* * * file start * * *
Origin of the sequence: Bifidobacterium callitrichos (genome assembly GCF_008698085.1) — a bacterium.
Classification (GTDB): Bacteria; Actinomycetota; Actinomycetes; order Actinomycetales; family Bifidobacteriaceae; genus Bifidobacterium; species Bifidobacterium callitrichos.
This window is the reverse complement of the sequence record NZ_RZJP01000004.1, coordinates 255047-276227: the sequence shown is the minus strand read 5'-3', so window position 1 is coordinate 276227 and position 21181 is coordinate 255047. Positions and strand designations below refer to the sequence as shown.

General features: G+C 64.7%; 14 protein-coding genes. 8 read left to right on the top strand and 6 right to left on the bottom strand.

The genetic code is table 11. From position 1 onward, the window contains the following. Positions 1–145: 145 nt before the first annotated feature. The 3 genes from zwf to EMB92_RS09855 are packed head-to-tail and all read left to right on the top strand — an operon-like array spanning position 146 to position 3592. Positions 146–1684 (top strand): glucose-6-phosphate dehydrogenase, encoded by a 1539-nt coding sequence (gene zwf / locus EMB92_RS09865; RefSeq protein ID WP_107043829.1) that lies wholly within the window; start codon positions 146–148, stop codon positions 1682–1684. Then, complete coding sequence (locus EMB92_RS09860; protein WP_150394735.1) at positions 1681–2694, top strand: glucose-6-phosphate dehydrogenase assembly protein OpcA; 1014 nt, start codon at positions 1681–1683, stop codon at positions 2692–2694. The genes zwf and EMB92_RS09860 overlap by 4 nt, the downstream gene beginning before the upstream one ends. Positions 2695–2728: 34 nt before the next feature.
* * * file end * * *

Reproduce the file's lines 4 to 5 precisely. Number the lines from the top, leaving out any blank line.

General features: G+C 64.7%; 14 protein-coding genes. 8 read left to right on the top strand and 6 right to left on the bottom strand.

The genetic code is table 11. From position 1 onward, the window contains the following. Positions 1–145: 145 nt before the first annotated feature. The 3 genes from zwf to EMB92_RS09855 are packed head-to-tail and all read left to right on the top strand — an operon-like array spanning position 146 to position 3592. Positions 146–1684 (top strand): glucose-6-phosphate dehydrogenase, encoded by a 1539-nt coding sequence (gene zwf / locus EMB92_RS09865; RefSeq protein ID WP_107043829.1) that lies wholly within the window; start codon positions 146–148, stop codon positions 1682–1684. Then, complete coding sequence (locus EMB92_RS09860; protein WP_150394735.1) at positions 1681–2694, top strand: glucose-6-phosphate dehydrogenase assembly protein OpcA; 1014 nt, start codon at positions 1681–1683, stop codon at positions 2692–2694. The genes zwf and EMB92_RS09860 overlap by 4 nt, the downstream gene beginning before the upstream one ends. Positions 2695–2728: 34 nt before the next feature.